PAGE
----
regulate. In short, this is crony capitalism of the kind
      that the IMF condemns in Thailand or South Korea.

      The case of Argentina is just as damning. Only a few years
      ago, free marketeers idolized the country like a beauty
      queen -- putting it in the spotlight as a paragon of
      free-market virtue. Today, that beauty queen's behaving like
      the star of a Girls Gone Wild video, with a gutted currency,
      riots in the streets and five presidents in two weeks (not
      to mention ex-President Carlos Menem, an IMF favorite, being
      investigated for taking Iranian bribes in connection with a
      massacre at a Buenos Aires synagogue). What's happening in
      Argentina is what happened during the Asian collapse of the
      late 1990s, and it's far from coincidental that a dangerous
      new flash point in the "War on Terror" should be Indonesia,
      whose economy was crushed trying to obey the strictures of
      Western financiers.

      If there was ever a time to protest the idea of a
      corporatized world, this is the moment to do it. These days,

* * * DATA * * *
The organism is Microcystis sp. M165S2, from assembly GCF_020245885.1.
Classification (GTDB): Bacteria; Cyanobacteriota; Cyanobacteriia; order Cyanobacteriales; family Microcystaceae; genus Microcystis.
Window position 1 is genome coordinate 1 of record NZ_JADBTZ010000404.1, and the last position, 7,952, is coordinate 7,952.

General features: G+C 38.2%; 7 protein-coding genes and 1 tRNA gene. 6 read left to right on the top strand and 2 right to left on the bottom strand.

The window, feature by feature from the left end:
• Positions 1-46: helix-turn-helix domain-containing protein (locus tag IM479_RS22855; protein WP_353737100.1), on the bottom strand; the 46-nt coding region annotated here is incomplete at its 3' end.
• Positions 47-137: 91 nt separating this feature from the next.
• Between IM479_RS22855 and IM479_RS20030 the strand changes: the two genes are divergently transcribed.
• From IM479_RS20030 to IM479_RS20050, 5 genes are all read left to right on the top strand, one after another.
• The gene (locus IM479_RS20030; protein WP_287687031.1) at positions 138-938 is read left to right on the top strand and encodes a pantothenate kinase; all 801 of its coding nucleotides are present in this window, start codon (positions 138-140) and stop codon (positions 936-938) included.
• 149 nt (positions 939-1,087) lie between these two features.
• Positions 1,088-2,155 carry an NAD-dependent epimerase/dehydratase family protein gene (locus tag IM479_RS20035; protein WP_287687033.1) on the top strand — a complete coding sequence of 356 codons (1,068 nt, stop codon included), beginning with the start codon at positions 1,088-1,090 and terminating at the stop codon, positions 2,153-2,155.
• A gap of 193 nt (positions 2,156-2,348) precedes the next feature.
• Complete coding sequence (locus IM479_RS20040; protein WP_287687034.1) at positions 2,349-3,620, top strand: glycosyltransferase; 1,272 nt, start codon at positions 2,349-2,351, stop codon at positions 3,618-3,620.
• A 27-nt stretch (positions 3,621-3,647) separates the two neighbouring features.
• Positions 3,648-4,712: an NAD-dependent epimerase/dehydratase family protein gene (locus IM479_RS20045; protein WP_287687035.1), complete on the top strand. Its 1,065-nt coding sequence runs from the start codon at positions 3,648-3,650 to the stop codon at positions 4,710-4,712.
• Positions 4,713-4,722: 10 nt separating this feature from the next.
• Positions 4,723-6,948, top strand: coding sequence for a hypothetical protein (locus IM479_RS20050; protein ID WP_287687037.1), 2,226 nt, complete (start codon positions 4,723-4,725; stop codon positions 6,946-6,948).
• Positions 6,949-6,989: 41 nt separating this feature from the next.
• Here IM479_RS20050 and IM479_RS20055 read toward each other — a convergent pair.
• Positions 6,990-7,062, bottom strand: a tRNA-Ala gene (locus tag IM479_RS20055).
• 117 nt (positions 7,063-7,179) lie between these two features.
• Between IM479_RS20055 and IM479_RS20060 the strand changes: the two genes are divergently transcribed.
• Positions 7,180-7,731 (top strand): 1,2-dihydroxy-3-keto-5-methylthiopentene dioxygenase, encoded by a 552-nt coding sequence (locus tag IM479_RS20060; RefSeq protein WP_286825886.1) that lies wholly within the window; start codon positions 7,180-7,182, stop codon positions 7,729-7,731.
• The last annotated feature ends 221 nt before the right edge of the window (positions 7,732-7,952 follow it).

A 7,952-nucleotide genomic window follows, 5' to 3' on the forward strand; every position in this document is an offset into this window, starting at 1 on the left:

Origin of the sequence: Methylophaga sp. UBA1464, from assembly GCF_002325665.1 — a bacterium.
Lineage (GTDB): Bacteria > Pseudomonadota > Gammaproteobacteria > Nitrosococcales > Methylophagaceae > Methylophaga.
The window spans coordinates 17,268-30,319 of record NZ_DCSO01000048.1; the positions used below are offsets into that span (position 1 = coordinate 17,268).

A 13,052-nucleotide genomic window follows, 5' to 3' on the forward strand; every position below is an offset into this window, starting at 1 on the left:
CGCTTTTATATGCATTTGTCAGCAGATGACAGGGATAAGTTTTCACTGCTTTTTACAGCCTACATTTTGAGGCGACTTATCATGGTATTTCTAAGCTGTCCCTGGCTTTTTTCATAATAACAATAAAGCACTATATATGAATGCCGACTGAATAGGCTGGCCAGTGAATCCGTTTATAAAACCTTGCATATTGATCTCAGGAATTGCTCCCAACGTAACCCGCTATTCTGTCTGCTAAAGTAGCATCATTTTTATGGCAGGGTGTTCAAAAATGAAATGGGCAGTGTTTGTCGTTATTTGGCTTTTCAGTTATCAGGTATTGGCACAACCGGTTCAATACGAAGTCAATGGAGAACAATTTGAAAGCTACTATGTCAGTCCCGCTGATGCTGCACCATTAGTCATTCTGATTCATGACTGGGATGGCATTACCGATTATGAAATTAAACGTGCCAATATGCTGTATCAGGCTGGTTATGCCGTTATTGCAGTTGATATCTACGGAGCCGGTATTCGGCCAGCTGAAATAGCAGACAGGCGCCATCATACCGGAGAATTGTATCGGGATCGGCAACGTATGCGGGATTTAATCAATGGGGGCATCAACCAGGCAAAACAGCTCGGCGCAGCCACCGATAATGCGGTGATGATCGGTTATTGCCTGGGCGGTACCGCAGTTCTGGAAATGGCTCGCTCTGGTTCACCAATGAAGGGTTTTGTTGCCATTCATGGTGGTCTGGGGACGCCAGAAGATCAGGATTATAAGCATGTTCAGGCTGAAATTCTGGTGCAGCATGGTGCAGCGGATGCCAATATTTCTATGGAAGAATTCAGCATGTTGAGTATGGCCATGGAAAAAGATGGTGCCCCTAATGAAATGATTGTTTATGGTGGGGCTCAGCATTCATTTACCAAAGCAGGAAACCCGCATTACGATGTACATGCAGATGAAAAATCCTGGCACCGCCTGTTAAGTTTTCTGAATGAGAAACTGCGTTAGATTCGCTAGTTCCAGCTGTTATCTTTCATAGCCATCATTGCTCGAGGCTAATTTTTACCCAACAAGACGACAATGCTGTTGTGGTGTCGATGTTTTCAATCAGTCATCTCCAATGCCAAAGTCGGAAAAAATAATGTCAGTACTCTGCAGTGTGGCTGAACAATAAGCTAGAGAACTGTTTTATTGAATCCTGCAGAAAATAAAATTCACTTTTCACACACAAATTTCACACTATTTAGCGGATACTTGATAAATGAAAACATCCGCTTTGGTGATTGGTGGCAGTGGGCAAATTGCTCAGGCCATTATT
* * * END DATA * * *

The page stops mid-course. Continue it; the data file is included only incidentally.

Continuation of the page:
dissent isn't just important -- it's downright patriotic.

      ***

      "How should we live?" someone asked me in a letter.
      I had meant to ask him
      the same question.
      Again, and as ever,
      as may be seen above,
      the most pressing questions
      are naive ones.
      --Wislawa Szymborska, "The Century's Decline"

      UNLIKE OPPOSING THE WAR IN VIETNAM OR RACIAL segregation --
      ideas that can be instantly grasped -- the issues
      surrounding globalization are hard to make clear to the
      public. In fact, trying to get a firm grasp on the
      anti-globalization movement is like trying to nail a blob of
      mercury to the wall. It possesses no clear structure or
      hierarchy, blurs the lines between left and right, and comes